Mandok Jewish Cemetery

Cemetery Information

Site address
The cemetery doesn’t have an address. It is approachable from the path starting at 34, Mester Street.
GPS coordinates
48.32677, 22.17889
Perimeter length
148 metres
Is the cemetery demolished
Type and height of existing fence
There is a wire fence, around 2m high.
Preservation condition
Fenced and protected Jewish cemetery
General site condition
The site is partially overgrown with trees and bushes. There are many bilingual epitaphs.
Number of existing gravestones
129 gravestones: 66 intact & 63 broken.
Date of oldest tombstone
Date of newest tombstone
Urgency of erecting a fence
Land ownership
Preserved construction on site
Drone surveys

Historical overview

The Jewish cemetery of Mándok was established as early as 1849, since the oldest tombstone found in the cemetery dates to that year. The latest tombstone found in the cemetery was erected in 1957. The cemetery has been fenced.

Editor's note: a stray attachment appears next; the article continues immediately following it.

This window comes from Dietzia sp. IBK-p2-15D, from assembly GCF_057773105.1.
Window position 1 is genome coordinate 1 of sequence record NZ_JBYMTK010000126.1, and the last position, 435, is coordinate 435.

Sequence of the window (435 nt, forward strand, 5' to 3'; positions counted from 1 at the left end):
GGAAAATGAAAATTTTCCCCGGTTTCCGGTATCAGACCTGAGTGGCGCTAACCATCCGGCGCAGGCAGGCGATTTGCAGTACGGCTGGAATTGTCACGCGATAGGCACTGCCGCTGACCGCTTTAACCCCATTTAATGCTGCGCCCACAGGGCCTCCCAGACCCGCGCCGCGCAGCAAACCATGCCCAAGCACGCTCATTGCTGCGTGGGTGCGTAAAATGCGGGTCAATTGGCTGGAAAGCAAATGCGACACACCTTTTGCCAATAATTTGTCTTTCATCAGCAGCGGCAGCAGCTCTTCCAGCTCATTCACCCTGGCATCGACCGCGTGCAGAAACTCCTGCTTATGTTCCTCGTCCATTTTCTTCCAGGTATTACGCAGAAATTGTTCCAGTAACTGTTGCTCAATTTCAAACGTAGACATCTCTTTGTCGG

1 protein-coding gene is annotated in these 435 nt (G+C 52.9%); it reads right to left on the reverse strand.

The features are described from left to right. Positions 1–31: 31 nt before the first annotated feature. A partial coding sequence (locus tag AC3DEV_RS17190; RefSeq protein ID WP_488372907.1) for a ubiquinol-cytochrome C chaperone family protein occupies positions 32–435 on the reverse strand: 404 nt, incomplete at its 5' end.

The earliest record regarding the Jewish community in Mándok dates to 1770, when 7 Jews were recorded as living in the village. In 1840, there were 51 Jews living in Mándok. Later, around 1880, the Jewish population increased to 358, and by 1930, the community had a population of 400 people. Following disagreements that arose at the Jewish Congress in 1868, resulting in the Schism in Hungarian Jewry, the Jewish community of Mándok joined the Orthodox stream. The synagogue was built in 1861, and the mikveh, school, and rabbi’s house were all built around the building. In 1944, the Hungarian authorities took the Jews to the Kisvárda Ghetto from where they were deported to Auschwitz on May 29. 20 Jewish women from Mándok later survived and returned from Auschwitz, and 18 Jewish men survived and returned form forced labour camps. The synagogue was destroyed in 1963.